How Oil is Impacted by Start-Stop Engines
Almost all technologies influencing the auto industry have one common goal: the best possible fuel economy. Start-stop engines are another means car manufacturers have at their disposal to make sure vehicles adhere to tomorrow’s increasing fuel-economy regulations.
About Start-Stop Engines
The idea of start-stop engines is not complicated: when idle, the engine shuts off automatically, and when you remove your foot from the brake, the engine restarts.
This saves fuel when in an idle position. Automakers rolled out a number of start-stop systems in the late 1970s and early 80s, but drivers did not see the benefit—they found start-stop systems to be clunky and they were not willing to pay more for them.
Start-stop systems these days are more streamlined and available on many models from the majority of automakers, but this doesn’t mean they don’t still have their downfalls. Some automakers have even implemented “off” switches that disable start-stop feature due to undesirable feedback from drivers.
Start-Stop Engines Are Here to Stay
Regardless of their cons, start-stop engines are most likely here to stay. After reviewing these statistics, you may begin to see why:
- Bearing manufacturer MAHLE says that U.S. vehicles in 2017, while idling, consumed upwards of 3.9 billion gallons of gas
- According to Buick, using the EPA test cycle, start-stop engines can result in a 4-5% increase in fuel economy
- Automakers constantly strive for even the smallest increase in fuel economy, so it stands to reason that they’d want to continue with technology that offers up to a 5% improvement
…So How Is Motor Oil Affected?
Perhaps you know that the majority of engine wear is an effect of cold starts, but damage can also occur during warm starts—like when your start-stop engine resumes. To learn why, we must understand the technical aspects:
The crankshaft completes thousands of revolutions per minute in an engine that is running. While spinning, oil moves through small holes in the crankshaft journals and creates a buffer between the journals and bearings to prevent wear.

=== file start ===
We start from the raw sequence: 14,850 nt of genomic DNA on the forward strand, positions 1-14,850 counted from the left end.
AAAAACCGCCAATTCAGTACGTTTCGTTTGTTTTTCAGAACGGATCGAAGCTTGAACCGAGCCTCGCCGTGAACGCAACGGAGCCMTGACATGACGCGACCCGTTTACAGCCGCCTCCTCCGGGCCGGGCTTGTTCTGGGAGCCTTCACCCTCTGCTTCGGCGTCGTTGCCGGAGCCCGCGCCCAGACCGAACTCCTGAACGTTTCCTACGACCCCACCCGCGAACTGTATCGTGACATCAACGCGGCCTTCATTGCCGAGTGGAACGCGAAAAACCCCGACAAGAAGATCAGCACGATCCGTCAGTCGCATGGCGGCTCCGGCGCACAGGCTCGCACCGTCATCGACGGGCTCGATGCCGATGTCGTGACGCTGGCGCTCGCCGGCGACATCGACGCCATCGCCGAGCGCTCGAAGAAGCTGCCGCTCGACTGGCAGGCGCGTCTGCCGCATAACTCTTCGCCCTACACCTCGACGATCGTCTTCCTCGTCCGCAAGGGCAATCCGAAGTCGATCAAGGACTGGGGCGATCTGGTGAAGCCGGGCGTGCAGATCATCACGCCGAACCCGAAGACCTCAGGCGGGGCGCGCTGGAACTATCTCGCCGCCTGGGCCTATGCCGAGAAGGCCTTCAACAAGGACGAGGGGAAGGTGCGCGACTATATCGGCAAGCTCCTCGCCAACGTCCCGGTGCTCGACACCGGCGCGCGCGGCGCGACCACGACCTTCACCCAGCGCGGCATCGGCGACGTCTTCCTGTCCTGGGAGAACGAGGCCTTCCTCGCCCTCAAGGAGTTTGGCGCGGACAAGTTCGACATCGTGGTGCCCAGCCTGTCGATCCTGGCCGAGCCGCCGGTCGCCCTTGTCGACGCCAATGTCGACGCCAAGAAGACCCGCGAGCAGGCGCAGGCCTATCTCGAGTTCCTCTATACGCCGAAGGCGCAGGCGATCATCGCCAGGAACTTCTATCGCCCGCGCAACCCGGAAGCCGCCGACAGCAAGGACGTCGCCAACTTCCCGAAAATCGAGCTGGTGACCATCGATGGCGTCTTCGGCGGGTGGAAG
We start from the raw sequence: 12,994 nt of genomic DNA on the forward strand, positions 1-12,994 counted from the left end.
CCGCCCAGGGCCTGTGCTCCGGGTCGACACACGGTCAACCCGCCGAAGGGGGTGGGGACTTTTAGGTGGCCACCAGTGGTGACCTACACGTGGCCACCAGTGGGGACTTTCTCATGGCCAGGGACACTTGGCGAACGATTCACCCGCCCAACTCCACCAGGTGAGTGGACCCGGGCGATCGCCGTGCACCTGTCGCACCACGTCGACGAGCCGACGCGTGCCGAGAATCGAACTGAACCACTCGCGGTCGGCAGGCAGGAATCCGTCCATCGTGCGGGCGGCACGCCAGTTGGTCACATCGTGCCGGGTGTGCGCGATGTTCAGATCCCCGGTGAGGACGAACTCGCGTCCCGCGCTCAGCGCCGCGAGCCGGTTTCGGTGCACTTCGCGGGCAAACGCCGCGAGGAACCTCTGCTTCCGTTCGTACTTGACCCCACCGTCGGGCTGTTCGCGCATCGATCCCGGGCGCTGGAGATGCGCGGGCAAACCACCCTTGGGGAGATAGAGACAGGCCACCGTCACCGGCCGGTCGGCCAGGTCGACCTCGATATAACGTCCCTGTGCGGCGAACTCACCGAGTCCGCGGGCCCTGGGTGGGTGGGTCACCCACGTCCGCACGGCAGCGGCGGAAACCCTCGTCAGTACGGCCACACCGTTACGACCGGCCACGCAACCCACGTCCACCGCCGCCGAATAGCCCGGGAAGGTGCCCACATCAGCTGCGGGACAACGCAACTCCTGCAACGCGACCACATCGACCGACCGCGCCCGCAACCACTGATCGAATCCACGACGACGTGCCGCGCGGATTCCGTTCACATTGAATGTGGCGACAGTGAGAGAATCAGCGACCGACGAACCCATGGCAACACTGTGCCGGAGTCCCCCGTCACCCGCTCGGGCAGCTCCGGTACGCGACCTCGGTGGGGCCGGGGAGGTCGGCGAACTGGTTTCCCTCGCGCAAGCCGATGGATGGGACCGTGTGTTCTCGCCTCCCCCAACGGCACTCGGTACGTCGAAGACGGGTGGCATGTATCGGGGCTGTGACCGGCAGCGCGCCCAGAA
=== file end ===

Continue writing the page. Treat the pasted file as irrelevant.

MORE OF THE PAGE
Ideally, the crankshaft will very rarely, if at all, come into contact with the bearings. This is referred to as hydrodynamic lubrication. In this situation, bearings will have an extended life and there will be little wear.
When you stop the engine, the oil loses viscosity and the crankshaft no longer has as much of a buffer between it and the bearings. The oil is easily able to settle into the minute ridges of the crankshaft. This is referred to as boundary lubrication.
Restarting the engine restores the oil film and hydrodynamic lubrication returns. It becomes important to have the appropriate oil additives in this process.
Wear Adds Up
The wear each time you start the engine may only be slight, and it’s not a major concern if you keep up with engine maintenance and use a quality oil.
So what happens if your engine’s start-stop cycles increase? MAHLE poses another statistic:
Engines with start-stop capability may produce three times the start-stop cycle than traditional engines, which means three times the possibility of wear, three times the boundary lubrication and three times the engine starts. Wear on bearings can also increase, as well.
Pieces of metal can break off and get into the oil. The surface on the bearing becomes less smooth, leading to wear as metal surfaces catch on other surfaces. The crank journal and bear can actually meld together, effectually ruining the bearing.
It is clear, then, that if you have a start-stop engine, a premium synthetic oil will assist in protecting your engine from bearing wear. Start-stop engines are more affected by boundary lubrication than a traditional engine, so it is even more important to use the highest quality oil with exceptional film strength and additive quality.
AMSOIL Signature Series Synthetic Motor Oil is the right choice. It provides 75% more engine protection against loss of horsepower and engine wear to provide protection for advanced engines of today.